How, you will ask, am I that confident when I say that ‘surrealistic medical care expectations’ are the basic norm today? Well, I got a chance to be on the giving end of such a web based consult recently. And let me tell you that the amount of experience that I have gotten through this particular stunt is maybe 10 times more than the amount of experience I have gotten in the past 7 years of private practice. So many people from so many different parts of the country, at times from neighbouring countries like Bangladesh too, have availed of this web consultation since it was launched. For me as a dermatologist, I am pleasantly surprised at how aware today’s generation has become. Far more than my generation ever was. I don’t even want to start describing how aloof my parents’ generation was when it came to their skin or even health. Having said that, this pleasant surprise didn’t last for long, because even though people were more concerned about their skin issues they were also heading in the way of (and I am sorry to even say this) utter obsession and narcissism. I owe this to the countless number of commercials, the media and not to forget todays ‘idols’, promoting a bloated self image (I mean who are we kidding... even our dearest Lord Ganesha comes with a 6 pack these days!).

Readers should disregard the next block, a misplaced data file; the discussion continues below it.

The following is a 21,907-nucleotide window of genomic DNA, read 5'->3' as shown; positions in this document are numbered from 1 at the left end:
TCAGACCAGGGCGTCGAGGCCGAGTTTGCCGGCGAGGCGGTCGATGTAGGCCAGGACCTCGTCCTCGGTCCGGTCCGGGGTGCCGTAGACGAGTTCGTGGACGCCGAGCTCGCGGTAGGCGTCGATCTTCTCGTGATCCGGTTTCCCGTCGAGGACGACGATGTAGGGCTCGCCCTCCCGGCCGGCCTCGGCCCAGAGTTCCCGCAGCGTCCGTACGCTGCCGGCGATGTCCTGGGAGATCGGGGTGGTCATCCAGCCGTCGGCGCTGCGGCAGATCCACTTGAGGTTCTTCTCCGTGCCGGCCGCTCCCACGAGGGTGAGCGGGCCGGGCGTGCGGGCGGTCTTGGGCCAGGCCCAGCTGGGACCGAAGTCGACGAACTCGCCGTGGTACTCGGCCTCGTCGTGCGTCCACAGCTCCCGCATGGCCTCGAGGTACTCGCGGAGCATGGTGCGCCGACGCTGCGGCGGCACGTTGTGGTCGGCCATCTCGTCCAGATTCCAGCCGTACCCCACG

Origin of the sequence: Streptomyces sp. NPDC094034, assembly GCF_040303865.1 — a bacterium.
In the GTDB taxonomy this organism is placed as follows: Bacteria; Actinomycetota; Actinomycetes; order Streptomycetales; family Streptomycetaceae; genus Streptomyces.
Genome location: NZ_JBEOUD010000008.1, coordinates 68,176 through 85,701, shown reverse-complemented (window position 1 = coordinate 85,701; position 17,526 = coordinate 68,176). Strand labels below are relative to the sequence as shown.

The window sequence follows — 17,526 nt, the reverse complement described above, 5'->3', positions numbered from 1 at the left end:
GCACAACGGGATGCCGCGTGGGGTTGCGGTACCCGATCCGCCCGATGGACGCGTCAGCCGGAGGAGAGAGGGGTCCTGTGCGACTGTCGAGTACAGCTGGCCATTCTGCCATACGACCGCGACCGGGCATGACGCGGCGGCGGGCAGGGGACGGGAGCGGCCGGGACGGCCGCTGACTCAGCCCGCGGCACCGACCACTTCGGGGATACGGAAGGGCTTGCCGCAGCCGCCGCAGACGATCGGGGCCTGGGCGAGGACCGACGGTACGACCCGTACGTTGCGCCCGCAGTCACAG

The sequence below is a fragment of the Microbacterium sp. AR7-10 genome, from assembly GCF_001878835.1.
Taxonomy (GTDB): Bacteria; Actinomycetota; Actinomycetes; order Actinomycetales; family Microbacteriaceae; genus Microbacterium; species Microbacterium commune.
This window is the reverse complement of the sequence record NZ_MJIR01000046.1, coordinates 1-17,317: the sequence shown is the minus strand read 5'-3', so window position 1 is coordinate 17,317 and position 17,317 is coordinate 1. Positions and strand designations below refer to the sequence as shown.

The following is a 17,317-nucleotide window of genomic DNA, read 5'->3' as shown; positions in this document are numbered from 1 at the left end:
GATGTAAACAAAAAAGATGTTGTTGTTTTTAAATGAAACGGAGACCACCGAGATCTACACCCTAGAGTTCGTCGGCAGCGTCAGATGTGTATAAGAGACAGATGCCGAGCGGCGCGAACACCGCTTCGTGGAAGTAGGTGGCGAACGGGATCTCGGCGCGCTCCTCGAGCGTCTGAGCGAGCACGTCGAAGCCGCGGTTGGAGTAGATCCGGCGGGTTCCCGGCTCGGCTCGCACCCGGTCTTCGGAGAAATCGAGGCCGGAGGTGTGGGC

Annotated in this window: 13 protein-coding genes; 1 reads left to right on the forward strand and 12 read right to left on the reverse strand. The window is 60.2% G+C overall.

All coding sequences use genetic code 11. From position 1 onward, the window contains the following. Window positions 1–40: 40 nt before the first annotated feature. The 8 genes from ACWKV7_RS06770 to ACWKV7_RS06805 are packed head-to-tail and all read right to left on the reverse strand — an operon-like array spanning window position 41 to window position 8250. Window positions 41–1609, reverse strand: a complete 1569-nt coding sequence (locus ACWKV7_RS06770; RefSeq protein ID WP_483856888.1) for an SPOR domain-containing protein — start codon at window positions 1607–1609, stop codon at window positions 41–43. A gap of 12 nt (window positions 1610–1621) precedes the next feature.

So, pure obsession + surreal expectations which cannot be fulfilled = Utter Dejection
Not only for the self... but for the dermatologist who is telling you the truth.